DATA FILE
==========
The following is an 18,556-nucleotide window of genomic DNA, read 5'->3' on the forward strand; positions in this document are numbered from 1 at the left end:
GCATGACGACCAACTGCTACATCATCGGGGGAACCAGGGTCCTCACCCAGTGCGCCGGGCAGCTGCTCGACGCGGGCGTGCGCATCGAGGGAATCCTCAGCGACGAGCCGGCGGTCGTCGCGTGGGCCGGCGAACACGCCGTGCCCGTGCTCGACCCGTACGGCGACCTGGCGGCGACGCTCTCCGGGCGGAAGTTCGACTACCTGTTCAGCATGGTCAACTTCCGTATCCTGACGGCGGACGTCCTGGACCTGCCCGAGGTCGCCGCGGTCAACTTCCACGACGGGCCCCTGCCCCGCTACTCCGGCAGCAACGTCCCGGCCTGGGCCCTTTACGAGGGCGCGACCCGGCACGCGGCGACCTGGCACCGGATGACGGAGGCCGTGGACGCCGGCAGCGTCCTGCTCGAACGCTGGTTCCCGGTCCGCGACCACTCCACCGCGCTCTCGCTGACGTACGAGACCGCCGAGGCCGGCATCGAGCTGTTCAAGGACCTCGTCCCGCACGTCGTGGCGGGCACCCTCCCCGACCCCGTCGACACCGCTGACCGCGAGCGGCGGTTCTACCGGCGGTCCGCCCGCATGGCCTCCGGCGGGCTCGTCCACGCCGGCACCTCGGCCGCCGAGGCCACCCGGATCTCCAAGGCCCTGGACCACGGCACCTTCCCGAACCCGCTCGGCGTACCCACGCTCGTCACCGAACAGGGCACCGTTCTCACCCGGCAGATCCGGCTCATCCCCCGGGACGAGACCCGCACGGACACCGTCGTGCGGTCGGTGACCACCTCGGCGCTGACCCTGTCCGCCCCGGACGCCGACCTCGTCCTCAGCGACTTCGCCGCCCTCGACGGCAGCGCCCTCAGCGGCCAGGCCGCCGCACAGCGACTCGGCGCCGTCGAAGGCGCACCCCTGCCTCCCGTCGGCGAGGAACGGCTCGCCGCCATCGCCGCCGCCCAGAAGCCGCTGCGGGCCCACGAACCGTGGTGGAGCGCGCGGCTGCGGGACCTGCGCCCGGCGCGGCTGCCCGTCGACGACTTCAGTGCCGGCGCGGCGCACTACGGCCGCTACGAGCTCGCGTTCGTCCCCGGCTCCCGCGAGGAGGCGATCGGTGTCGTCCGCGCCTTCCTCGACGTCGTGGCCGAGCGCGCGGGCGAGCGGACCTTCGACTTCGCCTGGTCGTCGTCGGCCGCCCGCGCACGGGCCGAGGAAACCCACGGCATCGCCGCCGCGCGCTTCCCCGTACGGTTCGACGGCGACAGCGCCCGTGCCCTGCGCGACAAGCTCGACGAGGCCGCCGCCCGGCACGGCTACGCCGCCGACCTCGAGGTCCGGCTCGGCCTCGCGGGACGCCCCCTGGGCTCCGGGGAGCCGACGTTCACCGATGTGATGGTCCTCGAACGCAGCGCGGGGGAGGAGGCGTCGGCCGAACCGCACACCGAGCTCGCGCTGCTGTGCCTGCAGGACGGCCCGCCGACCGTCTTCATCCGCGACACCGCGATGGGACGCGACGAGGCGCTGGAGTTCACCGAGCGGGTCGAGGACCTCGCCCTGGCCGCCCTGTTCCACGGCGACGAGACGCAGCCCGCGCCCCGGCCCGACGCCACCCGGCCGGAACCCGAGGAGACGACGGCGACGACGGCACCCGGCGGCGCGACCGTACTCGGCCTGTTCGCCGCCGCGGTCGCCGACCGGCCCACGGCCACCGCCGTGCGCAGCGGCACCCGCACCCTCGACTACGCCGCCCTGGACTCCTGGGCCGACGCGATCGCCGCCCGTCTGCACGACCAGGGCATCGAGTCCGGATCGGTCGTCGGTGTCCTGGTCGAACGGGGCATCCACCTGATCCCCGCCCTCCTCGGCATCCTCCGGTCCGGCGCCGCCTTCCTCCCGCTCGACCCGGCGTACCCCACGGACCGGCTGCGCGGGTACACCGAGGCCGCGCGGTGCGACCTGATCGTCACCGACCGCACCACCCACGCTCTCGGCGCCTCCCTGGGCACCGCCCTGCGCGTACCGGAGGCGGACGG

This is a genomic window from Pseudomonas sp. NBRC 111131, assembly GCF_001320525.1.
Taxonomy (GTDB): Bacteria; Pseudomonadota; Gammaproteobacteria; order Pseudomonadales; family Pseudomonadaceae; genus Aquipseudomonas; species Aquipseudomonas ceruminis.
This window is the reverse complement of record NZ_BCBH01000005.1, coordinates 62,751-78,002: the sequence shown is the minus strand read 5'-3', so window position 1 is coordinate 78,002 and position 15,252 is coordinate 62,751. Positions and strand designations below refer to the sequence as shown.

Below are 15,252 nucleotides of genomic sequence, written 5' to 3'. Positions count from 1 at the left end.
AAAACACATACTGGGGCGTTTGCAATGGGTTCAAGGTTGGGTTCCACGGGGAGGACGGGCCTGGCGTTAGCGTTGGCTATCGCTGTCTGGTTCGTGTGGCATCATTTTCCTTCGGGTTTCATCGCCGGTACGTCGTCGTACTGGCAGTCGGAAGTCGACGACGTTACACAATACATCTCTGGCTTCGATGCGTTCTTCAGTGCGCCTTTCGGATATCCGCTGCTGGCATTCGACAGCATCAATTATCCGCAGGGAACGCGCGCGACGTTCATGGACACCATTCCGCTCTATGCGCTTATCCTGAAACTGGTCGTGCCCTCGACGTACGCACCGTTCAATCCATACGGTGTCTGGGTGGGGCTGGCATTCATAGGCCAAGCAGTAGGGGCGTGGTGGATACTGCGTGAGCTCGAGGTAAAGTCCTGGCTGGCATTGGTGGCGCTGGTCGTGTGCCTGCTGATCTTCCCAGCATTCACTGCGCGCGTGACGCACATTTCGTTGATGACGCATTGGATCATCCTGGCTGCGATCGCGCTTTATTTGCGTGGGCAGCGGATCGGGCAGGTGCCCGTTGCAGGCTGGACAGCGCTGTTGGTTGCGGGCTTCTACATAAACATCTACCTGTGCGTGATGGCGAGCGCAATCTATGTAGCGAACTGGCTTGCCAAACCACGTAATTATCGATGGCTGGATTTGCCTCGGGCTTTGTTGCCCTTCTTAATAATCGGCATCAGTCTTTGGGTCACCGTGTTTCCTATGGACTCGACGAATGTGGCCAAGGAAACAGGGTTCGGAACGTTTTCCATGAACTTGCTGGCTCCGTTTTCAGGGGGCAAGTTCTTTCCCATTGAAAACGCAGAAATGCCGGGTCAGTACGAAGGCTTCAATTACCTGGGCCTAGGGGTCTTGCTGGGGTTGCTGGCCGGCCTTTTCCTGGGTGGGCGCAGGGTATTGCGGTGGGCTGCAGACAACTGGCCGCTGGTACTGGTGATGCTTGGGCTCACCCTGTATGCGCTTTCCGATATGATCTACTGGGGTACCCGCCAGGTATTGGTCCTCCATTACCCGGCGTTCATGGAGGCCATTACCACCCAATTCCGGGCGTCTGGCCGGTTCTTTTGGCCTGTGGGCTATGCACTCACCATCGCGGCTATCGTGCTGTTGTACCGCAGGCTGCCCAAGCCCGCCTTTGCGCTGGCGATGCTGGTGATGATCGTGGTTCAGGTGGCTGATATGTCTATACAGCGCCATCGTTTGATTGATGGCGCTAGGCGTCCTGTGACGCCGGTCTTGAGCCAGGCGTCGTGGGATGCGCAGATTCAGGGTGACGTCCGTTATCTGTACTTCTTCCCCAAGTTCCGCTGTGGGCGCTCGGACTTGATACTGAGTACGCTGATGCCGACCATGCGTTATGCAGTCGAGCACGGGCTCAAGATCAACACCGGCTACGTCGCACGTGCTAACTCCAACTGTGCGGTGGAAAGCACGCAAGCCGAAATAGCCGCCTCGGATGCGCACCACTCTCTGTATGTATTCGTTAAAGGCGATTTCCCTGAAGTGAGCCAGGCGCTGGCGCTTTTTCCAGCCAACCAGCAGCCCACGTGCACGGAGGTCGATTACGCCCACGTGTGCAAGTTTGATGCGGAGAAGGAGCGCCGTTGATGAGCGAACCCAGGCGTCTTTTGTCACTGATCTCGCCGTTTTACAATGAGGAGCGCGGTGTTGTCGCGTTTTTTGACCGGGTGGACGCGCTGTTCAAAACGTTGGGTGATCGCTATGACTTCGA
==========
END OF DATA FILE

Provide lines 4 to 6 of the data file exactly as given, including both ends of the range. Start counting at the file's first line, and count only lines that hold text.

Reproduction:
Taxonomy (GTDB): Bacteria; Pseudomonadota; Gammaproteobacteria; order Pseudomonadales; family Pseudomonadaceae; genus Aquipseudomonas; species Aquipseudomonas ceruminis.
This window is the reverse complement of record NZ_BCBH01000005.1, coordinates 62,751-78,002: the sequence shown is the minus strand read 5'-3', so window position 1 is coordinate 78,002 and position 15,252 is coordinate 62,751. Positions and strand designations below refer to the sequence as shown.

Below are 15,252 nucleotides of genomic sequence, written 5' to 3'. Positions count from 1 at the left end.